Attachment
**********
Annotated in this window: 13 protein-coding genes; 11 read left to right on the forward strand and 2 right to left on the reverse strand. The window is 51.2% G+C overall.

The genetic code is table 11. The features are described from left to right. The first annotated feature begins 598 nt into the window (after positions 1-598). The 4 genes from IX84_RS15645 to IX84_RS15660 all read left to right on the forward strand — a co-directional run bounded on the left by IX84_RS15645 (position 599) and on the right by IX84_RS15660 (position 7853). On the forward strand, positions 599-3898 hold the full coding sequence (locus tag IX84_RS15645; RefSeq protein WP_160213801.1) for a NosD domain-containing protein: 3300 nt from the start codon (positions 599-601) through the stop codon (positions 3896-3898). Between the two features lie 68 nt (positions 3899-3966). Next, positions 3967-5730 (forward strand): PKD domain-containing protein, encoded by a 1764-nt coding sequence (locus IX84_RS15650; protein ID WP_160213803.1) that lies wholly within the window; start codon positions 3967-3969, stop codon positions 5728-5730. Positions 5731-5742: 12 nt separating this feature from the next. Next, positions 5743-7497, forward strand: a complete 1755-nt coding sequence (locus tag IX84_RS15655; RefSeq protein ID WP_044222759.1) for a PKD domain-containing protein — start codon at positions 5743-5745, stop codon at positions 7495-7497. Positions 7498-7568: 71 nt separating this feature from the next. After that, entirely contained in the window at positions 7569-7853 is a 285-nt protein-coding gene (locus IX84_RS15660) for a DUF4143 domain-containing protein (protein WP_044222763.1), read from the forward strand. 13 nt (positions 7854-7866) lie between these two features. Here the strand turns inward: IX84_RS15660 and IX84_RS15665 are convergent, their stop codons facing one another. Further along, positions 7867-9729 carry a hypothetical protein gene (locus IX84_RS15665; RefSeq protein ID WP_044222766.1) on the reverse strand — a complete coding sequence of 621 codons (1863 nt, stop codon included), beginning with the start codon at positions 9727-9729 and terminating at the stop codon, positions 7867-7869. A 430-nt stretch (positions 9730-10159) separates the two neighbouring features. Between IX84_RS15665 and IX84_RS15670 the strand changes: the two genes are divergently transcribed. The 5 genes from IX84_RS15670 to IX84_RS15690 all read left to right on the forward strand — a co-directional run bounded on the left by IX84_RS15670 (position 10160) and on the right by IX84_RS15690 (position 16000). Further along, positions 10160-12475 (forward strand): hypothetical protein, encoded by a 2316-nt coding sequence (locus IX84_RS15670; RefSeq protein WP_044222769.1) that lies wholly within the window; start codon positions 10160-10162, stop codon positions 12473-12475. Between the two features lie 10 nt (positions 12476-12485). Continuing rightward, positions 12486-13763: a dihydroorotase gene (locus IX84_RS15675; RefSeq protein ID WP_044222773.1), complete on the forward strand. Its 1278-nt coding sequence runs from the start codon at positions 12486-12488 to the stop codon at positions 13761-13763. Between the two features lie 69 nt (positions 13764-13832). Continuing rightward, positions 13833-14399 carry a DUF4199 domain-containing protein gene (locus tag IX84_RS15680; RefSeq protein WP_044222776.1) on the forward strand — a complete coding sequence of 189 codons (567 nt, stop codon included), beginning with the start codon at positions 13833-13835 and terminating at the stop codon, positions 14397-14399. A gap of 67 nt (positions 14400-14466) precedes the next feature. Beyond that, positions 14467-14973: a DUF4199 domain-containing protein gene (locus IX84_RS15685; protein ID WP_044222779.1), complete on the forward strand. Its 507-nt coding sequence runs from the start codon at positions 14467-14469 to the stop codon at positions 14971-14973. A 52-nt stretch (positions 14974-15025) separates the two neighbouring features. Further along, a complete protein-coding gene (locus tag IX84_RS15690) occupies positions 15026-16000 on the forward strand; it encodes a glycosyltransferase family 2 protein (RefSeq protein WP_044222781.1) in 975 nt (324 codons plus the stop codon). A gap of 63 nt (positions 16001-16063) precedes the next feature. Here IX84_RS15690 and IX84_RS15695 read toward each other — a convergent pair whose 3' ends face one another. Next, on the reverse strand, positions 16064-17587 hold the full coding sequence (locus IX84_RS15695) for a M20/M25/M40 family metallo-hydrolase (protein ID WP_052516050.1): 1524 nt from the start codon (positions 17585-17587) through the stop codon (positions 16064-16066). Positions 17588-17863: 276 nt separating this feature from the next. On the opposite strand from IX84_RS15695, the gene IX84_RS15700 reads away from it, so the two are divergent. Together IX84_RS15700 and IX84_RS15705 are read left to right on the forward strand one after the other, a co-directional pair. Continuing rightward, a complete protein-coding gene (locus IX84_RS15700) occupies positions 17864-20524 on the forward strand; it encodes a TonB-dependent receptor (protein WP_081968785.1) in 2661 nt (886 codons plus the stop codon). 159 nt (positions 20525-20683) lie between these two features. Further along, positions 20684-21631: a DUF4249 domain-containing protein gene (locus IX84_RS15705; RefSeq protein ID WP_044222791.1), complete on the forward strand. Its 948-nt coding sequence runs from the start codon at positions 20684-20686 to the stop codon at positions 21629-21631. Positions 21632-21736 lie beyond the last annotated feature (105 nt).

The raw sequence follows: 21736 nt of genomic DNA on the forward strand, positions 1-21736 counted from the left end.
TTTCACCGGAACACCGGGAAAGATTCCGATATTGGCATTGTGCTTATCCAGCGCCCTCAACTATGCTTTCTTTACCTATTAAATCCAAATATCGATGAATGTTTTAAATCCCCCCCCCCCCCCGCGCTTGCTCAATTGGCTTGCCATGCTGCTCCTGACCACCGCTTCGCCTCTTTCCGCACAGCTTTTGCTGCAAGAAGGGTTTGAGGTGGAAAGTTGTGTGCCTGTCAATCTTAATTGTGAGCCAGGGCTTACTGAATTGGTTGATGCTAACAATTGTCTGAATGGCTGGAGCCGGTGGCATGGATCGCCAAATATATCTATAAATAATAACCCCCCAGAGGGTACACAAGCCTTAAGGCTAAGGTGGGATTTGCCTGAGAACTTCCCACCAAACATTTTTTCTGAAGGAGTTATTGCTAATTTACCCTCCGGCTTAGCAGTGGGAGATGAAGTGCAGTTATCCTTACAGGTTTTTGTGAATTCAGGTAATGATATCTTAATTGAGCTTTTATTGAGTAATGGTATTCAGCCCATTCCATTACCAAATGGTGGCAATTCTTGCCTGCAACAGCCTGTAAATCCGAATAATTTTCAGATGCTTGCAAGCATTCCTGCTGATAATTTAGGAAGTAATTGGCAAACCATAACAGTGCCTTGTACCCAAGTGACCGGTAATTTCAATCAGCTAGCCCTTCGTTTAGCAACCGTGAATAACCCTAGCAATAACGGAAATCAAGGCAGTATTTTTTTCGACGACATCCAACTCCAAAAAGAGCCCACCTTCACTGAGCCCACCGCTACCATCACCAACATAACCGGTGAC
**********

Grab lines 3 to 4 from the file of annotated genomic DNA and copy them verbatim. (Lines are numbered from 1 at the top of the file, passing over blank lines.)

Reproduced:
The raw sequence follows: 21736 nt of genomic DNA on the forward strand, positions 1-21736 counted from the left end.
TTTCACCGGAACACCGGGAAAGATTCCGATATTGGCATTGTGCTTATCCAGCGCCCTCAACTATGCTTTCTTTACCTATTAAATCCAAATATCGATGAATGTTTTAAATCCCCCCCCCCCCCCGCGCTTGCTCAATTGGCTTGCCATGCTGCTCCTGACCACCGCTTCGCCTCTTTCCGCACAGCTTTTGCTGCAAGAAGGGTTTGAGGTGGAAAGTTGTGTGCCTGTCAATCTTAATTGTGAGCCAGGGCTTACTGAATTGGTTGATGCTAACAATTGTCTGAATGGCTGGAGCCGGTGGCATGGATCGCCAAATATATCTATAAATAATAACCCCCCAGAGGGTACACAAGCCTTAAGGCTAAGGTGGGATTTGCCTGAGAACTTCCCACCAAACATTTTTTCTGAAGGAGTTATTGCTAATTTACCCTCCGGCTTAGCAGTGGGAGATGAAGTGCAGTTATCCTTACAGGTTTTTGTGAATTCAGGTAATGATATCTTAATTGAGCTTTTATTGAGTAATGGTATTCAGCCCATTCCATTACCAAATGGTGGCAATTCTTGCCTGCAACAGCCTGTAAATCCGAATAATTTTCAGATGCTTGCAAGCATTCCTGCTGATAATTTAGGAAGTAATTGGCAAACCATAACAGTGCCTTGTACCCAAGTGACCGGTAATTTCAATCAGCTAGCCCTTCGTTTAGCAACCGTGAATAACCCTAGCAATAACGGAAATCAAGGCAGTATTTTTTTCGACGACATCCAACTCCAAAAAGAGCCCACCTTCACTGAGCCCACCGCTACCATCACCAACATAACCGGTGAC